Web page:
Bristol-Myers: Value Time Again

Bristol-Myers: Value Time Again


Bristol-Myers has seen a relatively uneventful 2021 after the Celgene and MyoKardia deal.

Leverage has rapidly come under control. Bristol-Myers needs some further success on the topline sales front, amidst some upcoming expirations.

The situation is very manageable amidst a non-demanding valuation. I am happily adding to my position here.

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Luis Alvarez/DigitalVision via Getty Images Bristol-Myers Squibb (NYSE: BMY ) has been a name which I have covered on various occasions. My last take on the business was October of last year, when the company acquired MyoKardia in a $13 billion deal.

That deal came less than a year after the closing of the massive Celgene deal which came in ahead of expectations, yet the purchase of MyoKardia looked a bit rushed and too upbeat, which made me a bit cautious. My Former Take

The investment thesis around Bristol-Myers is dominated by the $90 billion purchase of Celgene announced early in 2019. In response to that deal, which involved a huge $26 billion premium, shares fell 15% overnight to the mid-forties. With both somewhat struggling names combining operations, and a big premium being offered, investors were very cautious as they did not see the logic of a business combination.

That deal should result in pro forma sales of $37 billion, EBIT of around $16 billion, and net debt of $52 billion, at least based on the situation at the time of the announcement. Assuming 15% tax rates, I pegged adjusted earnings at around $4.80 per share, with more favorable financing opportunities and synergies allowing for some accretion to come.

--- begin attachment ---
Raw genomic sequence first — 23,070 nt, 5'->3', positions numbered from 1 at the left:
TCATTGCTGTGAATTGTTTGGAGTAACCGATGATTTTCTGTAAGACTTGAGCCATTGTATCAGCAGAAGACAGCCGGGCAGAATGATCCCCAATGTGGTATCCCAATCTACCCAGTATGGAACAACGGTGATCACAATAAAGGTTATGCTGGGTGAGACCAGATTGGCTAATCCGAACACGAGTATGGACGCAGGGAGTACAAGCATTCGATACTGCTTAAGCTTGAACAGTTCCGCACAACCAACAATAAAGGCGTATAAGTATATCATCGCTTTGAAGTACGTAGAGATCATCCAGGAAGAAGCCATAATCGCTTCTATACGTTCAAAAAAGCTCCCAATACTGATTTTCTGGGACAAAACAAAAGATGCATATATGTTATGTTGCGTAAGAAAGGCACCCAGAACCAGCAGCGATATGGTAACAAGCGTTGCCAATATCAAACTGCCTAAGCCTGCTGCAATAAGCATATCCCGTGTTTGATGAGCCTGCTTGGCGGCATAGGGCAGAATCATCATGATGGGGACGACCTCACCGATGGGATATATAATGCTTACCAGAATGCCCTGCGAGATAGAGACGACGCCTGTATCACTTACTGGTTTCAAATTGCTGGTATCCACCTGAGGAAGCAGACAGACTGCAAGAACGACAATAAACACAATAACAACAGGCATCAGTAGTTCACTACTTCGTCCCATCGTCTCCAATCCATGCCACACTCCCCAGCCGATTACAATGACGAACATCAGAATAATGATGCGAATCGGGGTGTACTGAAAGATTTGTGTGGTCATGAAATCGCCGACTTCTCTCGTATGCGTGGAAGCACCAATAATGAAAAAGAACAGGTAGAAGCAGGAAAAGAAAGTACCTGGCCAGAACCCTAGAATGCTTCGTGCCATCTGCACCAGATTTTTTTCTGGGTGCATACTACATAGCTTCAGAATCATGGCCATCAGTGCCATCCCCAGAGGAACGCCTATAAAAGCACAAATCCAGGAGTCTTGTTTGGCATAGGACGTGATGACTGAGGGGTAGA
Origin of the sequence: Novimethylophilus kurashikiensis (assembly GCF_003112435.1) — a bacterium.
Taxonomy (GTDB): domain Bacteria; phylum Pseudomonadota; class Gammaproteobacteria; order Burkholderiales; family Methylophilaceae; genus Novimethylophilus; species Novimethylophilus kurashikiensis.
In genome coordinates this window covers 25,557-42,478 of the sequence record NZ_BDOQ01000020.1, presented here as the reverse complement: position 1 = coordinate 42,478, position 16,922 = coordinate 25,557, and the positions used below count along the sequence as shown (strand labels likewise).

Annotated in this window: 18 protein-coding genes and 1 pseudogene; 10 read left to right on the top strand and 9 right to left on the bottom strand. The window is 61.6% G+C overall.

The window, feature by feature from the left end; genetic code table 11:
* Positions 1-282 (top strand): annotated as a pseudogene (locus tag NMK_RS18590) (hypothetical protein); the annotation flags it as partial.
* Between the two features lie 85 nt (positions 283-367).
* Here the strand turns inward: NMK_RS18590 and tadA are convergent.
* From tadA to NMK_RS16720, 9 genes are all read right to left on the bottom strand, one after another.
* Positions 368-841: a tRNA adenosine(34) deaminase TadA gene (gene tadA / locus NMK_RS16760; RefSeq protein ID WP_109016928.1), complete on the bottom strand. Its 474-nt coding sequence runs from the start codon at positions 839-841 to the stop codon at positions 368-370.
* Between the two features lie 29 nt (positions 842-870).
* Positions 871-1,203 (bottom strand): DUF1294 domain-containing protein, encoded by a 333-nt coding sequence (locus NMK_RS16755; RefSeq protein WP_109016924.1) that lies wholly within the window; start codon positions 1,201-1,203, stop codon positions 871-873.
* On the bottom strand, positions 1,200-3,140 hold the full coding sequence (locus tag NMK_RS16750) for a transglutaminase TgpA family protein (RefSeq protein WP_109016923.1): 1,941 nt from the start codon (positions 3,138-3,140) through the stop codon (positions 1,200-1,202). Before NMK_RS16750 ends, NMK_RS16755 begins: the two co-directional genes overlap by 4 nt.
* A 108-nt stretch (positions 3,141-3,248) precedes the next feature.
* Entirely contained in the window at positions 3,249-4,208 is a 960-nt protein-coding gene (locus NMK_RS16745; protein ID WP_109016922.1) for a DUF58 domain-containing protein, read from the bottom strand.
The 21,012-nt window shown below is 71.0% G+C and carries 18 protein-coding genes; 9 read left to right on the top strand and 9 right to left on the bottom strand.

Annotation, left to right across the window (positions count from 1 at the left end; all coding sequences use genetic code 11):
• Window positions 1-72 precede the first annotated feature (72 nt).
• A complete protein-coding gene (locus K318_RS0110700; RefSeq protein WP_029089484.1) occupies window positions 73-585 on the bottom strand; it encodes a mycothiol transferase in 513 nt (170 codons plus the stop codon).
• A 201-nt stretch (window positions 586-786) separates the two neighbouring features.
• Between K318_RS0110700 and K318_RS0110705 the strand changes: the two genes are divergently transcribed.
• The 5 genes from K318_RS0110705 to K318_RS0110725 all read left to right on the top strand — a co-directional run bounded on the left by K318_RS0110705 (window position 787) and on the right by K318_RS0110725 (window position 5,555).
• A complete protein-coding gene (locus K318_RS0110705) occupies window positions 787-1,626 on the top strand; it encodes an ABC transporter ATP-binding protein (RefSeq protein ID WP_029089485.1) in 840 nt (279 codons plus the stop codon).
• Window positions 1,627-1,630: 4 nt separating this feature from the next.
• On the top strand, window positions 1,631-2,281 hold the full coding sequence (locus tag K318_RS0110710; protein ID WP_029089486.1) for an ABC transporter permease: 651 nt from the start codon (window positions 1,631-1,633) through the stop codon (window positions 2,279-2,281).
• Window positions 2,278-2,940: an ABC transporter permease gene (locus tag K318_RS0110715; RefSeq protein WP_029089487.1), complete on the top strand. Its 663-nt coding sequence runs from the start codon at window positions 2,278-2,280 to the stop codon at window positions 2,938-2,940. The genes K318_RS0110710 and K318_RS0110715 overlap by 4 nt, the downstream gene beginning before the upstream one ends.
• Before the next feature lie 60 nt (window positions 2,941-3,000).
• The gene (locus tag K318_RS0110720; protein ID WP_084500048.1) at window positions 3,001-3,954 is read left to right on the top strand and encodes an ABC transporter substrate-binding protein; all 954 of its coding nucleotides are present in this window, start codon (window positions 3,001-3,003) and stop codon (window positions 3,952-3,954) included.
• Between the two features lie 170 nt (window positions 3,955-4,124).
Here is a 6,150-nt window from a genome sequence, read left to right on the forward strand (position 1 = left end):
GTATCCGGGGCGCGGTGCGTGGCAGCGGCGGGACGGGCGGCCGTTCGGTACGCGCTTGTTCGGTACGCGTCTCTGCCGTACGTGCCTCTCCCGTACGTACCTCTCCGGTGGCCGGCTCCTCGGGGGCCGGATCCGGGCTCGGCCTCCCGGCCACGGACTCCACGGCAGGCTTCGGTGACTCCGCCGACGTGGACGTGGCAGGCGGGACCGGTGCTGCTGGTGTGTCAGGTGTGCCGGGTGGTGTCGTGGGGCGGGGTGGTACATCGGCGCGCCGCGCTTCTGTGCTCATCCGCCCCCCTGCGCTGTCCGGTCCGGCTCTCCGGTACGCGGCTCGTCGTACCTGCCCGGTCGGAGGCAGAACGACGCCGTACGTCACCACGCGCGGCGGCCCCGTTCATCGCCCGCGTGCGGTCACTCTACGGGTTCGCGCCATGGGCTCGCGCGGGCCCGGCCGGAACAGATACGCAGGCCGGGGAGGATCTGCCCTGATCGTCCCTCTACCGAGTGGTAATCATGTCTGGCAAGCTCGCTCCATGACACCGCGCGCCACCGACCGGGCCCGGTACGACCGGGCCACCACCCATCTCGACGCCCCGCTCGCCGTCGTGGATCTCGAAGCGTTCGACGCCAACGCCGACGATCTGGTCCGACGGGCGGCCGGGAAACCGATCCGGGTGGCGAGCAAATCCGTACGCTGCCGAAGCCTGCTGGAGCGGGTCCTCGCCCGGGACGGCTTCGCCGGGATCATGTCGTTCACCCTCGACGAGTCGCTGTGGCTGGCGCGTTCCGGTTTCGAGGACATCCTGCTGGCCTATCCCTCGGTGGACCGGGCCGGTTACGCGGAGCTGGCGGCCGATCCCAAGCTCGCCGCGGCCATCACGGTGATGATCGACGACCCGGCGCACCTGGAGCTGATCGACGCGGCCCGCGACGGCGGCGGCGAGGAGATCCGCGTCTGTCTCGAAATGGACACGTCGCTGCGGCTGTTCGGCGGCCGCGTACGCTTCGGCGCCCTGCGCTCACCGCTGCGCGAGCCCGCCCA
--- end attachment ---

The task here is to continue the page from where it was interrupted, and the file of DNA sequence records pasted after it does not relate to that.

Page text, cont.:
The resulting 10 times earnings multiple looked very appealing, yet high leverage and highly adjusted earnings meant that some caution could be warranted, especially as adjusted earnings excluded some sizeable stock-based compensation expenses, among others. Nonetheless, I initiated a position at $46.

Ahead of the deal closing, the company retained earnings, as it furthermore sold the OTEZLA rights in a $13.4 billion deal to Amgen (NASDAQ: AMGN ) to deleverage. In fact, upon the release of the 2019 results (with the Celgene deal closing late that year), net debt was down to $31 billion already.

Moreover, the company guided for 2020 sales at $41.5 billion, which is $4.5 billion ahead of the pro forma sales, despite the OTEZLA divestment. Non-GAAP earnings were seen at $6.10 per share as this inspired confidence. This led to shares rallying to $60 late in 2019, and a 30% return in less than a year triggered me to cut out of my position. The Pandemic

Since the pandemic, shares initially moved lower, but in general they have been trading in a $60-$70 range since the start of the pandemic, all the way through the summer of 2021. During the pandemic, the company was hit, yet to a smaller extent as the pace of deleveraging was promising with net debt standing at $24 billion in October of last year. That was before the $13.1 billion deal for MyoKardia, a big number for a clinical biopharmaceutical company focussing on treatment for cardiovascular diseases.

The immediate prize should be mavacamten, a potential product used to treat obstructive hypertrophic cardiomyopathy, a chronic heart disease. Again, as was the case with the Celgene deal, Bristol-Myers paid a huge premium, in this case about $5 billion.

At $59, I decided to not get involved given the aggressiveness displayed by management in pursuing this deal. In February 2021, the company posted its 2020 results with $42.5 billion in sales reported, as well as adjusted earnings of $6.44 per share. Net debt was down to $34 billion and change after the latest deal closed quickly. Moreover, the company guided for 2021 earnings at a midpoint of $7.45 per share, as well as modest sales growth, which looked quite compelling, but earnings remain quite adjusted of course. In March, the FDA accepted the NDA for mavacamten, with a goal date set in January 2022.

In October, the company posted third quarter results which continue to be in line with expectations. The company maintained the adjusted earnings range for this year, while slightly cutting the GAAP estimates, as net debt has been cut again to $29.0 billion. While the company continues to chug along nicely, shares have lost quite some ground and now trade at $56. This is equivalent to just 7-8 times adjusted earnings, while leverage is rapidly coming down. Concluding Thoughts

It should be clear by now that investors in […]

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